If you’re like me (I know you’re not, but humor me), you’ve got some very definite views on which of the 44 men who have served as President of the United States did the best job. Wait, 44 men? Isn’t Donald Trump the 45th president? He is, and that discrepancy is highly relevant to what follows, because my favorite president is Grover Cleveland, the man responsible for the numbering confusion.
Grover Cleveland was both the 22nd and 24th president of the U.S., having been defeated after his first term by the upstart Benjamin Harrison, but roaring back to glory four years later in one of the greatest comebacks in political history.
In a move reported to have inspired Babe Ruth’s celebrated technique, Cleveland’s wife, Francis, called her shot, urging the Harrisons to keep the White House nice for them while they were away. To this day, Cleveland remains the only president to serve non-consecutive terms, a distinction which resulted in his being counted twice. So while Donald Trump is the 45th president, only 44 separate men have held the office.
Cleveland was a Bourbon Democrat, an obscure and short-lived section of the Democratic Party devoted to classically liberal values like individual liberty, small government, sound money, and above all, honesty. When the New York World offered an endorsement for Cleveland’s presidential bid, they offered four reasons to vote for him. 1. He is an honest man. 2. He is an honest man. 3. He is an honest man. 4. He is an honest man.
Honesty is a rare quality in any politician, particularly in a president, but I think it’s fair to say that Cleveland did his level best to treat the American people with trust and dignity and to uphold the duties of his office as faithfully as he possibly could.
His commitment to a federal government limited in its powers came through in his willingness to veto bills that he found contrary to the spirit of the Constitution. When Congress would send him a bill he thought went too far, he would write back explaining his veto with direct reference to the Constitution. This professional conscientiousness led to Cleveland vetoing more bills than any other two-term president.
One such veto particularly illustrates Cleveland’s governing philosophy. Beset by a terrible drought, farmers in Texas were suffering from crop failure and taking tremendous financial losses. Eager to provide federal aid, Congress passed a bill that would have provided farmers with a taxpayer-funded bailout of a modest $10,000. Cleveland considered the bill carefully, then responded to Congress with the following letter:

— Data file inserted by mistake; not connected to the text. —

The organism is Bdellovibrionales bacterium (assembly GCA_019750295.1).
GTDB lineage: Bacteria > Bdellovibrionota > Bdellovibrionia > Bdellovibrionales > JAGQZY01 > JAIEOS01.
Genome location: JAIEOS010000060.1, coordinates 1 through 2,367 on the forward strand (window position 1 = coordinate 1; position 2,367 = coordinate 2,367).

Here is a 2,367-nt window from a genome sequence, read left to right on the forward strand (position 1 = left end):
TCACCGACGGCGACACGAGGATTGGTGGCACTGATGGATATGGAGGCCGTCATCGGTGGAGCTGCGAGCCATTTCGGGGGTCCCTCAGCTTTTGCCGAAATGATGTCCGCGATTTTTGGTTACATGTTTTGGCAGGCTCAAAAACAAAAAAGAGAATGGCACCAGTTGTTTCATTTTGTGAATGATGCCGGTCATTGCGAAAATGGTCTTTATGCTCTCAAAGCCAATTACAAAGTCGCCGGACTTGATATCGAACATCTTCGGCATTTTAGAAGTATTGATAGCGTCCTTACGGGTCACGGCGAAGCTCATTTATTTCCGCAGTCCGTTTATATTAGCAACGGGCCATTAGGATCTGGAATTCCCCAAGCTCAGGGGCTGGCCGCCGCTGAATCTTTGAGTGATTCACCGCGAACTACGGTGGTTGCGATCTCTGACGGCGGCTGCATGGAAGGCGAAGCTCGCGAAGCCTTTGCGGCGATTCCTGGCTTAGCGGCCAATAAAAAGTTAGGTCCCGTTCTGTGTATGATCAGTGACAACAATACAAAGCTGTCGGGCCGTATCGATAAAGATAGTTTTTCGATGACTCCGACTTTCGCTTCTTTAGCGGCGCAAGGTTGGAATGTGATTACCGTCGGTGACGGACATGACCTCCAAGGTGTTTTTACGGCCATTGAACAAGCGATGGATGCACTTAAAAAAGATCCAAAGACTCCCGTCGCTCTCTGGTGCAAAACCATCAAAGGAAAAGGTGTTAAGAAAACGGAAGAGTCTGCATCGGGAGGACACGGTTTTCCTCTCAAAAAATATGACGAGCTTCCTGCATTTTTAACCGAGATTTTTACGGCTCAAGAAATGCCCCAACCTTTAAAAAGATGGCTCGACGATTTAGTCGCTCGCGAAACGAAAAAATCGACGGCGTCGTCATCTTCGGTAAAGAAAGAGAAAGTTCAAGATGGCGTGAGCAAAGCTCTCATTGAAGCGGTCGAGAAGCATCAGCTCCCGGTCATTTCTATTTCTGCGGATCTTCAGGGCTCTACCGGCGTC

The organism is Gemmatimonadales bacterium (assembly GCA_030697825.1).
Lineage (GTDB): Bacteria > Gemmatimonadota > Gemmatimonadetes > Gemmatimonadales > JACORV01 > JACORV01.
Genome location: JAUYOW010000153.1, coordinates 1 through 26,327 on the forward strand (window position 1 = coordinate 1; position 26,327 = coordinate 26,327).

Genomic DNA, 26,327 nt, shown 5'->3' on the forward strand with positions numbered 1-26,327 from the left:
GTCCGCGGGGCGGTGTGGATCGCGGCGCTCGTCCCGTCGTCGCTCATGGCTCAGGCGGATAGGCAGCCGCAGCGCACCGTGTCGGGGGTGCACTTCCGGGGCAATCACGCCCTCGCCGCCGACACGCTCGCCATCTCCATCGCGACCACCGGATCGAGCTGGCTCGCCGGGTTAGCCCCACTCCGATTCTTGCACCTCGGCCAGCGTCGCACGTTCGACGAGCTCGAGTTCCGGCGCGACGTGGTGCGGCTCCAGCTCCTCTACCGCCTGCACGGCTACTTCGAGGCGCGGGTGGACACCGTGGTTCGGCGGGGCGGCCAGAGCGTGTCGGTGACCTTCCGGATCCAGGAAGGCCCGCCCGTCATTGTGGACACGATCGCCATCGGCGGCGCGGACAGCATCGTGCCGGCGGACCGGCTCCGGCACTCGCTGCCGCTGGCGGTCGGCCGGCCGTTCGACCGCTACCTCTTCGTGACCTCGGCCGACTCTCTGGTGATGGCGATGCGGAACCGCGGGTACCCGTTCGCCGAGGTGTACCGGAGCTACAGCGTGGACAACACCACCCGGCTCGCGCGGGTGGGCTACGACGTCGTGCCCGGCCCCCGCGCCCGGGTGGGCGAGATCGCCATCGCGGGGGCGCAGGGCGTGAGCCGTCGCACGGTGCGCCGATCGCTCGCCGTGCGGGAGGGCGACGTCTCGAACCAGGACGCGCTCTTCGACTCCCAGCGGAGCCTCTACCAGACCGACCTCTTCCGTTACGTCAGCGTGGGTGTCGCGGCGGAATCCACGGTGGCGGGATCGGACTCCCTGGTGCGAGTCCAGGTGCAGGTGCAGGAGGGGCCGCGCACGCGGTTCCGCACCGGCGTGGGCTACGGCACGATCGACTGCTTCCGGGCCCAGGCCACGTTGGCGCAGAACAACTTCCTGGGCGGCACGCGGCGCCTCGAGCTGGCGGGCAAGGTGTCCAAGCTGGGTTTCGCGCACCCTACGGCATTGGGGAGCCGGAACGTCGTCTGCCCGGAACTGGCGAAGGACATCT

I can find no warrant for such an appropriation in the Constitution; and I do not believe that the power and duty of the General Government ought to be extended to the relief of individual suffering which is in no manner properly related to the public service or benefit. A prevalent tendency to disregard the limited mission of this power and duty should, I think, be steadily resisted, to the end that the lesson should be constantly enforced that, though the people support the Government, the Government should not support the people.
This is in keeping with Cleveland’s view that, “When a man in office lays out a dollar in extravagance, he acts immorally by the people.”
Cleveland’s commitment to fiscal responsibility extended to sound money. Near the beginning of his second term, the country was gripped by a financial panic. Cleveland correctly diagnosed the problem as one resulting from pegging the U.S. dollar to silver as well as the traditional gold standard, a practice that requires price fixing one precious metal in terms of the other. Cleveland rightly recognized that this was merely a monetary illusion that could only inflate the currency and harm the country.
Cleveland had warned of the dangers of the silver standard eight years before the Panic of 1893 hit, but no one listened. By that point, the time for words was past, and the president took decisive action. He convened a special session of Congress to repeal the silver law that had tanked the economy, and through sheer force of personality ushered it through final passage. This kind of leadership, with the president actually working with Congress to solve a problem, is something that is rarely seen today, and it was a crucial step in returning the nation to prosperity after the disastrous experiment in silver.
An examination of the life and presidency of Grover Cleveland reveals that he was a man who treated his office with respect and humility, truly regarding himself as a servant of the people rather than their master. It is a real shame that this attitude seems to have altogether perished from American politics. The country would be a better place if more people followed President Cleveland’s example.
This article originally appeared on Conservative Review.